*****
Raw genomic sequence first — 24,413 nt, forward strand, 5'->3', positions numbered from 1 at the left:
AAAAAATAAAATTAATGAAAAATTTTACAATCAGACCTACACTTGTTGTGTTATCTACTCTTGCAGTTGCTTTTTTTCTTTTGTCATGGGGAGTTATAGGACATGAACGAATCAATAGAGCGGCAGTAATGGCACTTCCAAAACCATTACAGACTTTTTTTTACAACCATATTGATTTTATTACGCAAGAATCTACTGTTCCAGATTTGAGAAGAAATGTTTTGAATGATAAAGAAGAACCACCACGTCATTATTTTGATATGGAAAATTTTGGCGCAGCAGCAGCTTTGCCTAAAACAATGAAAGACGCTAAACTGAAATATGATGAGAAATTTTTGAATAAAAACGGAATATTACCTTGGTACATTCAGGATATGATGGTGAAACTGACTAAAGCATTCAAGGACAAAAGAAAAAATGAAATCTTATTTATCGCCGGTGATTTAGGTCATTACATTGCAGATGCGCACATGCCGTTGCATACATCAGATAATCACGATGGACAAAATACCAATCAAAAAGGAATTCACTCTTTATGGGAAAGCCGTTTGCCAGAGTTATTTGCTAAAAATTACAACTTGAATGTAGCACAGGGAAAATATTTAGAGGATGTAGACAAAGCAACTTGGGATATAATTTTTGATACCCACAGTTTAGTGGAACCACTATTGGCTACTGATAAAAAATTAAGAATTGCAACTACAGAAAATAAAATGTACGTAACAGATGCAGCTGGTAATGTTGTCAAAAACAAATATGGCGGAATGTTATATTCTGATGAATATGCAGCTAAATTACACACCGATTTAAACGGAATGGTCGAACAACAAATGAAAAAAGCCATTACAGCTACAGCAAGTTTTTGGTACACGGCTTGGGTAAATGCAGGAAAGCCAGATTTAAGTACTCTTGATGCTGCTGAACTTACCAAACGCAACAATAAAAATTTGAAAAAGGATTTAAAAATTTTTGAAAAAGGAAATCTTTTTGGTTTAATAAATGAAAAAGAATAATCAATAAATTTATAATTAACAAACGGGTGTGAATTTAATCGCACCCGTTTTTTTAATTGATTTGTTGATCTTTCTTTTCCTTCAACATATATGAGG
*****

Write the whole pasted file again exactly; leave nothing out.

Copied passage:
Raw genomic sequence first — 24,413 nt, forward strand, 5'->3', positions numbered from 1 at the left:
AAAAAATAAAATTAATGAAAAATTTTACAATCAGACCTACACTTGTTGTGTTATCTACTCTTGCAGTTGCTTTTTTTCTTTTGTCATGGGGAGTTATAGGACATGAACGAATCAATAGAGCGGCAGTAATGGCACTTCCAAAACCATTACAGACTTTTTTTTACAACCATATTGATTTTATTACGCAAGAATCTACTGTTCCAGATTTGAGAAGAAATGTTTTGAATGATAAAGAAGAACCACCACGTCATTATTTTGATATGGAAAATTTTGGCGCAGCAGCAGCTTTGCCTAAAACAATGAAAGACGCTAAACTGAAATATGATGAGAAATTTTTGAATAAAAACGGAATATTACCTTGGTACATTCAGGATATGATGGTGAAACTGACTAAAGCATTCAAGGACAAAAGAAAAAATGAAATCTTATTTATCGCCGGTGATTTAGGTCATTACATTGCAGATGCGCACATGCCGTTGCATACATCAGATAATCACGATGGACAAAATACCAATCAAAAAGGAATTCACTCTTTATGGGAAAGCCGTTTGCCAGAGTTATTTGCTAAAAATTACAACTTGAATGTAGCACAGGGAAAATATTTAGAGGATGTAGACAAAGCAACTTGGGATATAATTTTTGATACCCACAGTTTAGTGGAACCACTATTGGCTACTGATAAAAAATTAAGAATTGCAACTACAGAAAATAAAATGTACGTAACAGATGCAGCTGGTAATGTTGTCAAAAACAAATATGGCGGAATGTTATATTCTGATGAATATGCAGCTAAATTACACACCGATTTAAACGGAATGGTCGAACAACAAATGAAAAAAGCCATTACAGCTACAGCAAGTTTTTGGTACACGGCTTGGGTAAATGCAGGAAAGCCAGATTTAAGTACTCTTGATGCTGCTGAACTTACCAAACGCAACAATAAAAATTTGAAAAAGGATTTAAAAATTTTTGAAAAAGGAAATCTTTTTGGTTTAATAAATGAAAAAGAATAATCAATAAATTTATAATTAACAAACGGGTGTGAATTTAATCGCACCCGTTTTTTTAATTGATTTGTTGATCTTTCTTTTCCTTCAACATATATGAGG